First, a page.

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Higher Education Community Expresses Concerns About Tax Bill to House-Senate Conference Committee

December 08, 2017

Tax Reform and Higher Education resource page allows campus leaders, students, and others to write members of Congress

​During the tax reform debate, ACE and nearly 50 other higher education associations expressed serious concerns with both the House- and Senate-approved versions of H.R. 1, the Tax Cuts and Jobs Act, noting that overall both bills would make college more expensive and erode the financial stability of public and private, two-year and four-year colleges and universities.

ACE today sent a letter​ to the House-Senate conference committee negotiating a final bill that reiterates those concerns. The letter notes that the Senate bill represents an improvement over the House measure and recognizes the importance of many of the provisions important to students and their families. 

However, it recounts strong objections about proposals in both bills that change the standard deduction in ways projected by the Joint Committee on Taxation to significantly reduce the use of the charitable deduction, with a concomitant loss of charitable gifts, which will harm all nonprofit institutions, including colleges and universities. Also in both bills, the changes to the state and local tax deduction would likely harm state budgets and lead to decreased state investment in public higher education.

Another issue of strong concern to higher education is that both the House and Senate measures include a 1.4 percent excise tax on the endowments of some private colleges and universities. The House bill would tax colleges and universities that enroll at least 500 students and have assets of $250,000 per full-time student, which is approximately 65 institutions. An amendment to the Senate bill narrowed that pool to institutions with assets of $500,000 per full-time student, which is approximately 30 institutions. The concept of an excise tax on endowments is fundamentally flawed and takes money that institutions use for student aid, faculty salary, research, and other educational purposes and shifts it to the U.S. Treasury in order to help pay for corporate tax cuts.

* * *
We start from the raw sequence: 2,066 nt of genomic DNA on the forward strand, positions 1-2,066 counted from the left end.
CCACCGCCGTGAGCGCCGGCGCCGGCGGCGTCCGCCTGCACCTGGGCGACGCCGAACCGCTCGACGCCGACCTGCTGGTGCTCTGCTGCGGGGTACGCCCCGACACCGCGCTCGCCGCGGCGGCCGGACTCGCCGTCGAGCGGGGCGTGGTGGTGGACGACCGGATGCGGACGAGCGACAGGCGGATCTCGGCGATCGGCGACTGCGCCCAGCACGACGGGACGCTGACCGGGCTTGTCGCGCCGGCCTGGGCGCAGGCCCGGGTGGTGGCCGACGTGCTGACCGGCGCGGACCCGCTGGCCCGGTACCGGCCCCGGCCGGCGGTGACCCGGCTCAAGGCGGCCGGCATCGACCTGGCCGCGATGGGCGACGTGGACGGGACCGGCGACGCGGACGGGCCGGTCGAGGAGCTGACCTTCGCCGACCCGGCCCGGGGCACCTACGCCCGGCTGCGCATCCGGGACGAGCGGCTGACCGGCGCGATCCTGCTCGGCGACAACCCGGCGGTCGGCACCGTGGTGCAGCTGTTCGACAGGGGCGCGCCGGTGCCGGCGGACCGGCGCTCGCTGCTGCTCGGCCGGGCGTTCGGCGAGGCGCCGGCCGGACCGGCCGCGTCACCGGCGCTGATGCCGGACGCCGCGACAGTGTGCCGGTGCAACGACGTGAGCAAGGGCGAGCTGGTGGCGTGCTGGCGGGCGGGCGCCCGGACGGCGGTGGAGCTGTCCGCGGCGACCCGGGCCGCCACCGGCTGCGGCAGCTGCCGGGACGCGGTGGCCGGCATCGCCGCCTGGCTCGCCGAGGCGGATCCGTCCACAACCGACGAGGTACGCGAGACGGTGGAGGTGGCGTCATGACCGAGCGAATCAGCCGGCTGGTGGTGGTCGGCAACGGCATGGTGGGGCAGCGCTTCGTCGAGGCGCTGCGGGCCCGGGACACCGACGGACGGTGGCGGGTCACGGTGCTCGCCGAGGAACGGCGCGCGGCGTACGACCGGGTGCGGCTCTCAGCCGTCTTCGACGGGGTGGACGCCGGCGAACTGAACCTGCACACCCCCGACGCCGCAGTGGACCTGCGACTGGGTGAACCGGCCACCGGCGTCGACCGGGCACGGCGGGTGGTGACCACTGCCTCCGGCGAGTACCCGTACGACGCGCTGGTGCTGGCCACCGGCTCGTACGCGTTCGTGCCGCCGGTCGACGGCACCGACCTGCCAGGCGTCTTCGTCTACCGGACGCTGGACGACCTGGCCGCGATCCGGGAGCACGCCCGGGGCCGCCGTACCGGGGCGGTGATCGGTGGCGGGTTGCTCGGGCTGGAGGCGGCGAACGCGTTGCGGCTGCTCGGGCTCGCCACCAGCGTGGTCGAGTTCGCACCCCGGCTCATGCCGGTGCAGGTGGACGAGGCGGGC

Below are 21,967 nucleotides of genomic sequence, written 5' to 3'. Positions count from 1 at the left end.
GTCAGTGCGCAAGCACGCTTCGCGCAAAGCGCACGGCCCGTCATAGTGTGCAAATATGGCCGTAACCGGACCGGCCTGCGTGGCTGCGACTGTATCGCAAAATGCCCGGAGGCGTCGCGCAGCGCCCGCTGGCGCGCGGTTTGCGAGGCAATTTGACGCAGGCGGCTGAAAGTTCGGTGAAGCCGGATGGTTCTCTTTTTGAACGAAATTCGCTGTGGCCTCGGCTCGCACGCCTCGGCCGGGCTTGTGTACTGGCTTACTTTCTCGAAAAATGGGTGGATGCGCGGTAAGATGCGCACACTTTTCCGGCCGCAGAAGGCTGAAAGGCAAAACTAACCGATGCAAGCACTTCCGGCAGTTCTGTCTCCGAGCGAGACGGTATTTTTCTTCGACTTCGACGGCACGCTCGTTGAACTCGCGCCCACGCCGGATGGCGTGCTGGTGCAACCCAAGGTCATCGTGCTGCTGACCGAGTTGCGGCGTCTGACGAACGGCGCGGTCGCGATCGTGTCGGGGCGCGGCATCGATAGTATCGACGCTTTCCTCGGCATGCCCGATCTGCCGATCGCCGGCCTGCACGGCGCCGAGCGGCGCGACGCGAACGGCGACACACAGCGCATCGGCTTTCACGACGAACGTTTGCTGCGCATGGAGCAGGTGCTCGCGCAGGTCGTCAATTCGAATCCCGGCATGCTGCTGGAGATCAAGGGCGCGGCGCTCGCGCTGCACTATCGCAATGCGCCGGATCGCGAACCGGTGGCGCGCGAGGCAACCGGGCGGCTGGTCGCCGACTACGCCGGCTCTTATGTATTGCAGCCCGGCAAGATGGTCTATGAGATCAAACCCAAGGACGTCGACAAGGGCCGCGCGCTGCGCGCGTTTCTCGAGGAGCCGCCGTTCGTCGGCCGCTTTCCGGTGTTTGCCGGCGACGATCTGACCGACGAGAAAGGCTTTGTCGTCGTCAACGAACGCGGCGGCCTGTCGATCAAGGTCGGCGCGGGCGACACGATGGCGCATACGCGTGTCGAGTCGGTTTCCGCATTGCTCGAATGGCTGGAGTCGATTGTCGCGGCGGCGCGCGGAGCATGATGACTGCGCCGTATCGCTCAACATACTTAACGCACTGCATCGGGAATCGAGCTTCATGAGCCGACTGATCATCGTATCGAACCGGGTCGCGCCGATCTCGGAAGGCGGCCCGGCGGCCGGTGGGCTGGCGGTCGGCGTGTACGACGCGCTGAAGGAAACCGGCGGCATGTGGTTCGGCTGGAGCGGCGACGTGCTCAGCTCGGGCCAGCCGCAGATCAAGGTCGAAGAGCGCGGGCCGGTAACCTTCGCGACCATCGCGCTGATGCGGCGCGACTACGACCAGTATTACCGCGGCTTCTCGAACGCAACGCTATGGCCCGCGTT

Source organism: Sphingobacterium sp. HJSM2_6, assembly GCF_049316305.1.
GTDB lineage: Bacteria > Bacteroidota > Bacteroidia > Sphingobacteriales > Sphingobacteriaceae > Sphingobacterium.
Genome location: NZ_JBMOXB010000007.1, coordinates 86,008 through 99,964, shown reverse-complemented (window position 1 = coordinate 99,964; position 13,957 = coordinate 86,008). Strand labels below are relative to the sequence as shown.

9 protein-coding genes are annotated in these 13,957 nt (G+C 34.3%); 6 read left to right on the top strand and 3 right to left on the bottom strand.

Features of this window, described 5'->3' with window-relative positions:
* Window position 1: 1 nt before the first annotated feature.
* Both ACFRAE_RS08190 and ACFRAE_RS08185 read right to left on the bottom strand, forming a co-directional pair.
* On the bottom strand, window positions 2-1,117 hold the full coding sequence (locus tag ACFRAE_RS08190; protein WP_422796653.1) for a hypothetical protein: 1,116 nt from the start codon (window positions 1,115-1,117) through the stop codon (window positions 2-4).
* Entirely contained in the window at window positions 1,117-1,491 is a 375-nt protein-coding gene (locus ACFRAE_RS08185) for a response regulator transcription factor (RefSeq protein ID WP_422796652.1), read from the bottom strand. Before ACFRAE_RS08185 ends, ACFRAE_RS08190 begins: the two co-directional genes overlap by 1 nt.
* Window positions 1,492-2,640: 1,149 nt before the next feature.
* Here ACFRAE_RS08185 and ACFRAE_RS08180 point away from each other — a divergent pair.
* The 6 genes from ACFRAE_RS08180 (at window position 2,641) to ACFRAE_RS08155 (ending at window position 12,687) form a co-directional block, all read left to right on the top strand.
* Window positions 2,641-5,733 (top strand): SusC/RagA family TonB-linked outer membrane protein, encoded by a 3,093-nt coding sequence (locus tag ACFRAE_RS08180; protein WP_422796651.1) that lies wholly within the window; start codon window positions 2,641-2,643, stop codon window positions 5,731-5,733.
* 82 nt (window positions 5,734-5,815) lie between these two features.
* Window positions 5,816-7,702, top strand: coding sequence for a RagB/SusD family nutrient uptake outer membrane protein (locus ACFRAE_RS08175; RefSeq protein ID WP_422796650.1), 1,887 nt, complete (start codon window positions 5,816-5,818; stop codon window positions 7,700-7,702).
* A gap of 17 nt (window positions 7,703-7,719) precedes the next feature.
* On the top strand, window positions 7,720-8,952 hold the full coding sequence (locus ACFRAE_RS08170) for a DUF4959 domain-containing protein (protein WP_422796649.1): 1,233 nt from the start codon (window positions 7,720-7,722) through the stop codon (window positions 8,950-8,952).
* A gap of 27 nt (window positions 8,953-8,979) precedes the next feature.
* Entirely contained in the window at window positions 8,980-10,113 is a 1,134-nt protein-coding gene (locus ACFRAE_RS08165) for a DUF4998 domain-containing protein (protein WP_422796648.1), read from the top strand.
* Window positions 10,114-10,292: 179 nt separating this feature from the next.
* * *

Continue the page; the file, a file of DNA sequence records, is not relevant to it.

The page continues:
Other issues of concern to higher education include:

  • Both the House and Senate bills would repeal advance refunding bonds, while the House bill would also repeal private activity bonds. Both programs are used by colleges and universities to lower the overall cost of funding for large infrastructure projects and save taxpayer dollars.
  • The Senate bill would require institutions to compute unrelated business income tax (UBIT) separately for each trade or business in a so-called “basketing” fashion. This would require all losses and gains to be calculated by activity rather than in the aggregate, resulting in disparate treatment for nonprofit institutions.

The letter states, “In sum, we write today to express our continued strong opposition to the provisions in the House and Senate bills that will negatively impact students and their families and impedes the innovative research that helps drive our local, state, and national economy.” 

For more information on the tax legislation and to use a Contact Congress tool to write lawmakers about specific provisions, see the Tax Reform and Higher Education resource page​.

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